And worst of all, in my opinion, is when the HR representative gets up and says, “We think you’re really going to be excited about this new health plan. We’re calling it the ‘Consumer Driven Health Plan’ because it’s really going to help you as a consumer make better choices and have a better grasp on your own health care. Studies have shown that 50% of all health care could have been prevented by changes to behavior, and so with this new CDHP, you’ll be better able to make informed choices about your health behavior.”
Translation: We’re not going to pay for jack squat, so you sure as hell better not do anything that may possibly ever mean that you’ll get sick. And you sure as hell better pray to whatever God you worship that you never get in an accident, break a bone, get an ingrown toenail, have a heart attack, have diabetes, or any other genetic condition that requires regular medication. That’s how you’ll make better health choices. You’ll be so scared that we’re not going to cover you at all that you’ll end up locking yourself up in a padded room and throwing away the key. Here’s an idea. I don’t drink. I don’t smoke. I’m not grossly overweight. How about you give me cheaper rates or better coverage, and make the idiots at work who spend half the day standing outside in the rain destroying their lungs with cigarettes pay all the extra. They’re the ones who get bronchitis every two weeks. They’re the expensive ones.
I wouldn’t have minded so much if they had just come out and said, “Our health expenses are going up, and as a new company, we don’t have the financial resources to absorb them all. Therefore, your expenses will be going up as well proportional to our expense.” I would have been upset, but I would have been a little more understanding. But instead, they treat us like morons and present the new “Consumer Driven Health Plan” like we should be skipping through wildflower meadows, holding hands, and singing Kumbaya in gratitude for this wonderful new health plan that will help us make better health choices. I don’t appreciate being treated as though I’m too simple to see what’s going on. Just be honest.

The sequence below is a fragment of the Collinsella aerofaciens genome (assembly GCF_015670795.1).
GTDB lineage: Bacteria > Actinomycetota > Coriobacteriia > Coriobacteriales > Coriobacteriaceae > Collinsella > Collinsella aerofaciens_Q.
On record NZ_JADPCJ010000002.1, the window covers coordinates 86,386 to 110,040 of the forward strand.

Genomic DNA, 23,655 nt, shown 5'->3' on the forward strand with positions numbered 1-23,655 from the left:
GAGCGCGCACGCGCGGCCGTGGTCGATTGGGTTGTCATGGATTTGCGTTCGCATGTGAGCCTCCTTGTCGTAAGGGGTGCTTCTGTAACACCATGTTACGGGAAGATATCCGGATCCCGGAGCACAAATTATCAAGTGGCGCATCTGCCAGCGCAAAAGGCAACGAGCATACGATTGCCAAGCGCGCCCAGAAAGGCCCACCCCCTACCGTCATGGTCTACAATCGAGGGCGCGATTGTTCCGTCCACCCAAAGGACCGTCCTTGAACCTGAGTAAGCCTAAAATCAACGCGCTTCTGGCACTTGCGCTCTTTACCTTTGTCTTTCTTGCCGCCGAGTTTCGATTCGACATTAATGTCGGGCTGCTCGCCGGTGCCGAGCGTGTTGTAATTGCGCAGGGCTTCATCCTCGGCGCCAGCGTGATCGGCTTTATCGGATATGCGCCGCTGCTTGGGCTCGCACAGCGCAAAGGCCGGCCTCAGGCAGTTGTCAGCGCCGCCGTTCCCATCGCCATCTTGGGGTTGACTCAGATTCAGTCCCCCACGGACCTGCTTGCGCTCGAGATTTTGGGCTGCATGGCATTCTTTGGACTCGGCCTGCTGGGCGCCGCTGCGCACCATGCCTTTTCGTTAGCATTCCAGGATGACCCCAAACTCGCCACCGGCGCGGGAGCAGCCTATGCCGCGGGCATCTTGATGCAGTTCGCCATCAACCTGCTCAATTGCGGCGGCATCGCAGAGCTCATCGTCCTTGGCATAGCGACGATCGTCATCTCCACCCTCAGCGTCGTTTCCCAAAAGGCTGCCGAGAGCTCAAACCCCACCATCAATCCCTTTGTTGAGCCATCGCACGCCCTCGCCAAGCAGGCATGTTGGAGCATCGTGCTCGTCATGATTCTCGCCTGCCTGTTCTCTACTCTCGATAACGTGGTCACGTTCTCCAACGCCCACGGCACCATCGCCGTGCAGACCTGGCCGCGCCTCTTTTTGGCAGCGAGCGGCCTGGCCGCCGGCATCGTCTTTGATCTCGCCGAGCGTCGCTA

It just seems to me that, this year in particular, everyone is trying to rape me financially at the beginning of the year. In January, my rent is going up SIGNIFICANTLY, my internet and cable are going up, my car and renter’s insurance are going up, my electricity and water rates are going up, and now my health insurance costs are going up. You know what’s NOT going up? My income. I’m already trying to live a financially monastic life in order to get out of debt and have enough in a savings account that if I ever get in an accident, I will have the $50,000 in savings I need to pay for what my new insurance won’t. Now my monthly expenses are increasing by probably $400-$500 a month in January, even though my lifestyle is actually getting LESS extravagant. I’m never going to get out of debt.
It’s almost enough to make me start drinking. Which the company would probably prefer, since it obviously isn’t willing to pay for decent health care, but is willing to pay for free booze at the company Christmas party tomorrow night. Apparently, they want us to make better health decisions, which clearly includes getting smashed at the office Christmas party before driving home in bumper-to-bumper traffic on the freeway. Healthy. Really healthy.